A pre-existing disturbance: A pre-existing disturbance can be considered a “seedling” that, if placed under the previous five conditions, may grow to be a tropical cyclone.
The Anatomy of a Hurricane
Hurricanes are composed of three parts:
The eye is the center of the storm. It is the most calm place in a hurricane since conditions are clear with light winds usually less than 15 mph. The eye is typically 20 to 40 miles across; however, they have been known to be a small as a few miles and much greater than 40 miles. It doesn’t usually develop until winds have reached hurricane strength – exceeding 74 mph – and thus is a good indicator of a strong, organized storm.
The Eye Wall
The eye wall surrounds the eye. The strongest winds and heaviest rains are found in the eye wall, making it the most dangerous part of the storm. It is made up of deep convective thunderstorms, which form a complete ring around the eye. Contraction or expansion of the eye wall can cause changes in wind speed and storm strength. As a tropical cyclone grows and changes, it can build concentric eye walls that replace the original eye wall. Changes in eye wall size and eye wall replacement pose the greatest challenges in forecasting the strength of the storm.
Rain bands are long, arching bands of clouds and thunderstorms that spiral out from the eye wall. Heavy bursts of rain and wind are usually associated with rain bands. These structures form the outer most fringes of the tropical cyclone structure, and the winds contained within the bands decrease outward from the eye wall. With landfalling hurricanes, tornadoes are a common threat associated with rain bands coming onshore. Also, gaps between the bands are often calm with no wind or rain.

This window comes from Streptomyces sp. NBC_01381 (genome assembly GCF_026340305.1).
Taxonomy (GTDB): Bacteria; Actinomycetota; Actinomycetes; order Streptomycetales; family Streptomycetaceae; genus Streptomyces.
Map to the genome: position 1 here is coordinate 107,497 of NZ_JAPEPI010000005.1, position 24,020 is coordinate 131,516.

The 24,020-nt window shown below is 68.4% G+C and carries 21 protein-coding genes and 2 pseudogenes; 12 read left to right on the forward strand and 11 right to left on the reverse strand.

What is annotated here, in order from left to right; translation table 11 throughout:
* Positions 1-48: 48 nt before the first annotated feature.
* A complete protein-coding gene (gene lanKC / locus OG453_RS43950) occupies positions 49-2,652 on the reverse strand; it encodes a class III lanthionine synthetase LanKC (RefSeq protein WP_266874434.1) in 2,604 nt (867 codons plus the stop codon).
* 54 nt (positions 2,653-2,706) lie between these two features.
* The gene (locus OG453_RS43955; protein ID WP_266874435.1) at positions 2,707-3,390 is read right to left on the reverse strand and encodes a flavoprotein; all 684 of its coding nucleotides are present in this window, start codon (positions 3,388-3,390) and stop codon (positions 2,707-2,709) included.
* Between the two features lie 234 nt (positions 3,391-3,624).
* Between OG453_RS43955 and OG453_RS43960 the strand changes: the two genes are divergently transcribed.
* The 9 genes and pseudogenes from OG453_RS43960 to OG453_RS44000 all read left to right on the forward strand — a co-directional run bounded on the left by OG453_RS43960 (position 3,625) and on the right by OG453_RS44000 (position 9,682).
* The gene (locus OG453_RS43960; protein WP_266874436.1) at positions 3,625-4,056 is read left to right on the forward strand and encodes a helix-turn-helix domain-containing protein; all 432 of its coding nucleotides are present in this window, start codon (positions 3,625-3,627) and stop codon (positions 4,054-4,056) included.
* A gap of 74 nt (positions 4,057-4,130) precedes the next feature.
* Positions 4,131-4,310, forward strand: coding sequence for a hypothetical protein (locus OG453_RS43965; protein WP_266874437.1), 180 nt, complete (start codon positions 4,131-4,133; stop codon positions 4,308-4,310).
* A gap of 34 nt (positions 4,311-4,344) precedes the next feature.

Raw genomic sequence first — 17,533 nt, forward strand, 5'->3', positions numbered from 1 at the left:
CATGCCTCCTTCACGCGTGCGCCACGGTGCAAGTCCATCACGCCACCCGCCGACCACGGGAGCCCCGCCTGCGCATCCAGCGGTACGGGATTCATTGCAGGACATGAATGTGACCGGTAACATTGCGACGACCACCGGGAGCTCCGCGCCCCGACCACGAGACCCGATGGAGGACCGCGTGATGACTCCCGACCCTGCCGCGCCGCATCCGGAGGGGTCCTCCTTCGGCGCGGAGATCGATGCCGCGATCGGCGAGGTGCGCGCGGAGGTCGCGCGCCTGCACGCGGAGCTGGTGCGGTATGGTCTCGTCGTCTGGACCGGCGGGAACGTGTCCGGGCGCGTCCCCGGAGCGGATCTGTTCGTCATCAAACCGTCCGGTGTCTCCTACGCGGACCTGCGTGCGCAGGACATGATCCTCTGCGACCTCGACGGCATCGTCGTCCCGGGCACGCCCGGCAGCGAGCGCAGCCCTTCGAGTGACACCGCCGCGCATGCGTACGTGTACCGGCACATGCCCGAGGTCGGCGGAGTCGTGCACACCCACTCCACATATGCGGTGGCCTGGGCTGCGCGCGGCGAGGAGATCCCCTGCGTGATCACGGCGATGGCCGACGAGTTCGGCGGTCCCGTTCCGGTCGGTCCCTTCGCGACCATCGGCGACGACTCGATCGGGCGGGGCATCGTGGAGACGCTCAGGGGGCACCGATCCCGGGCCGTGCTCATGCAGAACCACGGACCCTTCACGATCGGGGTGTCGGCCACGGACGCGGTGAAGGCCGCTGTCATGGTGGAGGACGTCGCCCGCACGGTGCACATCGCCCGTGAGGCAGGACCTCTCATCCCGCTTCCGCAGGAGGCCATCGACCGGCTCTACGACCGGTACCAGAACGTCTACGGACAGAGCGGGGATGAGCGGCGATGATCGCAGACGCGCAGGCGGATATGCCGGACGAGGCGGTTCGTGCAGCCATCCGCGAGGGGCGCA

When and Where Hurricanes Strike
The Atlantic hurricane season is from June 1 to November 30, but most hurricanes occur during the fall months. The Eastern Pacific hurricane season is from May 15 to November 30.
Tropical storms occur in several of the world’s oceans, and except for their names, they are essentially the same type of storm. In the Atlantic Ocean, Gulf of Mexico, and the Eastern Pacific Ocean, they are called hurricanes. In the Western Pacific Ocean, they are called typhoons. In the Indian Ocean, the Bay of Bengal, and Australia, these types of storms are called cyclones.
Hurricane Strength and Damage Potential: The Saffir-Simpson Hurricane Scale
The Saffir-Simpson Hurricane Wind Scale is a 1 to 5 rating based on a hurricane’s sustained wind speed. This scale estimates potential property damage. Hurricanes reaching Category 3 and higher are considered major hurricanes because of their potential for significant loss of life and damage.
Damage can be done by the wind itself, flying debris, flooding, and a storm surge. A storm surge is a coastal flood or tsunami-like phenomenon of rising water commonly associated with low pressure weather systems (like tropical cyclones), the severity of which is affected by the shallowness and orientation of the water body relative to storm path, and the timing of tides. Most casualties during tropical cyclones occur as the result of storm surges.
To learn more about hurricanes, to track their location, and view historical data, visit the National Hurricane Center’s website.